I immediately ended up at the front and although another woman went with me for about a half mile, I spent the remainder of the race alone except for passing 50K runners or seeing other 25K runners on the out and back. The first mile was on pavement and I just tried to settle into a relaxed pace that approximated marathon effort. I came through in 6:58 and thought “perfect!.” And then we took a sharp right turn onto a goat path. Turns out that although the course was BASED on the Swamp Rabbit Trail, it actually included many segments on single track, boardwalks and sand. Whooops. As I sputtered internally, I focused on staying efficient and keeping my effort up while I explored the first 5K back to the Finish Area. We climbed a big grass hill with multiple switch backs, then barreled down the back side on a root filled descent. The remainder of the “back” contained boardwalks, trail, stairs and some pavement and a final grass hill up to the Finish/turnaround. I rolled through and headed onto the “out” section.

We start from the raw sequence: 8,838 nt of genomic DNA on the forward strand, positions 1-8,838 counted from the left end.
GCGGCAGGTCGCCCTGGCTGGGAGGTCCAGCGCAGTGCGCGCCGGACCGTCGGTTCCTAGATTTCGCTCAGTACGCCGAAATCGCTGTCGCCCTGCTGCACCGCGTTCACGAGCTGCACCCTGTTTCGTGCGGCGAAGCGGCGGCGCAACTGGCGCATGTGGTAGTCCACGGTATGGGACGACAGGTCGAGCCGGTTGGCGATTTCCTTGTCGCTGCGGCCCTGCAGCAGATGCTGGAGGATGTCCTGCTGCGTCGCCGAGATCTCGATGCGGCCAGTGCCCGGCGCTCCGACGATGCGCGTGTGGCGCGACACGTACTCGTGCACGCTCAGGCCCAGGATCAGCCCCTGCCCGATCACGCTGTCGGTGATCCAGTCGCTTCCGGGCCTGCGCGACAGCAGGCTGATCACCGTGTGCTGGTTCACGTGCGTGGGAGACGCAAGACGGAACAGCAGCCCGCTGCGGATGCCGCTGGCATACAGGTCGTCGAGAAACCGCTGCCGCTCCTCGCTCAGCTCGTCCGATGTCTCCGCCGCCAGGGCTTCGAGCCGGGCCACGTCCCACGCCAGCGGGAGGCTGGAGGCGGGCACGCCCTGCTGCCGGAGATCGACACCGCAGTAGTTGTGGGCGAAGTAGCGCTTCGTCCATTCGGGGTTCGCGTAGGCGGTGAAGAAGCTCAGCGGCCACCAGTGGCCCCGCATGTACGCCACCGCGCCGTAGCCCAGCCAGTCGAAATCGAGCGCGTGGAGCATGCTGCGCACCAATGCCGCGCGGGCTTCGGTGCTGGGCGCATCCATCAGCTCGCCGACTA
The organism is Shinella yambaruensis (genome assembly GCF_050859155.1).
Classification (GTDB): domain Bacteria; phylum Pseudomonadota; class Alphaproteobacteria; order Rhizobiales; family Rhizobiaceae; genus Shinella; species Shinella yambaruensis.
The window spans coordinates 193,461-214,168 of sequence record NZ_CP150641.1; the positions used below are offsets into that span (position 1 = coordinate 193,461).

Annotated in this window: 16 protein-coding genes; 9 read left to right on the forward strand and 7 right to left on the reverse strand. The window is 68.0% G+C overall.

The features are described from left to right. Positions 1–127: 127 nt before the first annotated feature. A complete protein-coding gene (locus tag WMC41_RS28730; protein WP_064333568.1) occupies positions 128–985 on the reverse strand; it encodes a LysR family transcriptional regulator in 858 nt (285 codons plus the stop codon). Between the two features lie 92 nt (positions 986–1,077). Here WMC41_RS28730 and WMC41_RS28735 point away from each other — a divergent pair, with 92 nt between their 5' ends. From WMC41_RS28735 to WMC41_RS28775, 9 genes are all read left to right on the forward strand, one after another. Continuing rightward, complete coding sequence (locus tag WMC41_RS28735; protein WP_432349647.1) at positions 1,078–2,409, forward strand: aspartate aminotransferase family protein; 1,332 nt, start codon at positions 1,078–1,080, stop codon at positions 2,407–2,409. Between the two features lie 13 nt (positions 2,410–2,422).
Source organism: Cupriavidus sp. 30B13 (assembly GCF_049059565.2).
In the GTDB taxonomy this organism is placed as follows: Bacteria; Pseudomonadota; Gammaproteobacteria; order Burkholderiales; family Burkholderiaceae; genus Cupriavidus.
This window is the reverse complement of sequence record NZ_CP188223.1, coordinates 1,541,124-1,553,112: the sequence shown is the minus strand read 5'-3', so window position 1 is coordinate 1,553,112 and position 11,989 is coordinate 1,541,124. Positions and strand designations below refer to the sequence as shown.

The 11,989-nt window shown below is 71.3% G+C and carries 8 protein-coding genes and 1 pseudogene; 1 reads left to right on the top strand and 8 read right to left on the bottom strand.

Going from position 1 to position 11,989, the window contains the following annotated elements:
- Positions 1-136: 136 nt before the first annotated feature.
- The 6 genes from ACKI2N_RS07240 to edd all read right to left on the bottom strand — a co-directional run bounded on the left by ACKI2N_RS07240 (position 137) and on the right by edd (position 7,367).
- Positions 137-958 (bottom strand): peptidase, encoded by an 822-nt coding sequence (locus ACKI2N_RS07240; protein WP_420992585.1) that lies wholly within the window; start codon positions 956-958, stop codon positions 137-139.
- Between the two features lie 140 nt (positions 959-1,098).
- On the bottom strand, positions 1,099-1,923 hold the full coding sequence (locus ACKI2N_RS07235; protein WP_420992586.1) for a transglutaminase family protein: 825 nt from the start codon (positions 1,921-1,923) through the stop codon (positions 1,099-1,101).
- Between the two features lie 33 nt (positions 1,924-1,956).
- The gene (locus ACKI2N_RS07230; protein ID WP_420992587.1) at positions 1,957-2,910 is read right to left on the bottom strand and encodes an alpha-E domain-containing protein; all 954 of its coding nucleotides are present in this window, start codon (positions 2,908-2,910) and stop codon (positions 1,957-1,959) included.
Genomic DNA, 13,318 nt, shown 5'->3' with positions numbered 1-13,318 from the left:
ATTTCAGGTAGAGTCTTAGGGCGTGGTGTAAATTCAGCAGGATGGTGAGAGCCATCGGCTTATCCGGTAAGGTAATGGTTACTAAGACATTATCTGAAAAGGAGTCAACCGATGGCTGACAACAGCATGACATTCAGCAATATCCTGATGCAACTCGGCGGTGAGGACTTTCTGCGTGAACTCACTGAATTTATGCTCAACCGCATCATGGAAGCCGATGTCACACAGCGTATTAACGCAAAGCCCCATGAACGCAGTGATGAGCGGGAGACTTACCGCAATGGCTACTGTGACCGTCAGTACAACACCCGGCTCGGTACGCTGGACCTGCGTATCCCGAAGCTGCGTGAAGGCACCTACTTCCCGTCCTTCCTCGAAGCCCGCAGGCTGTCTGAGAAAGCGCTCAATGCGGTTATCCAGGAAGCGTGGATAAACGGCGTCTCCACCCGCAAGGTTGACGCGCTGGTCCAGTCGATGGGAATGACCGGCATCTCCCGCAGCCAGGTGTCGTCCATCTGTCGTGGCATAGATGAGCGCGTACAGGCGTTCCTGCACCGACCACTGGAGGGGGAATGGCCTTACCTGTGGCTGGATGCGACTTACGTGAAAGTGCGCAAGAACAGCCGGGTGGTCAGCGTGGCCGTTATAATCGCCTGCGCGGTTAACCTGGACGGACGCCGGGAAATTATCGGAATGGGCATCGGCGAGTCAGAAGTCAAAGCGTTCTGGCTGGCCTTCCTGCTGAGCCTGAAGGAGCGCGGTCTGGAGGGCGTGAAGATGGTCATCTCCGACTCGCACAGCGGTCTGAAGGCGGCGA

The first part of the out actually stays on the Swamp Rabbit Trail, so I tried to use this time to pick up my leg speed and bring my pace down again. We then climbed a long hill followed by a long descent and turned onto the same switchback that we had careened down on the way back. That climb was TOUGH. Roots and switchbacks made keeping momentum tough and although the first time over it wasn’t too bad, the second time was misery. Then it was down the grass hill and back on the Swamp Rabbit to the 10K/where we started.

I took my first gel at the 10K and this was where I realized how hot I was. Since my goals of using this a marathon simulation were a bit shot and I was comfortably in first, I actually stopped and took my gel rather than choking on it. Then I set off again for the return trip. On the pavement, I was happy to see my pace right around 6:50. On the trails, all bets were off. I will admit that as I wound my way through the last trail before the Finish Area, I was internally whining about having to do ANOTHER 10K on the trails. I came through the Finish/15K and stopped again for a sip of water and THE BEST SIP OF COCA COLA EVER. I see why real ultra runners swear by it…By now, I had soaked through my singlet and shorts and was just in survival mode.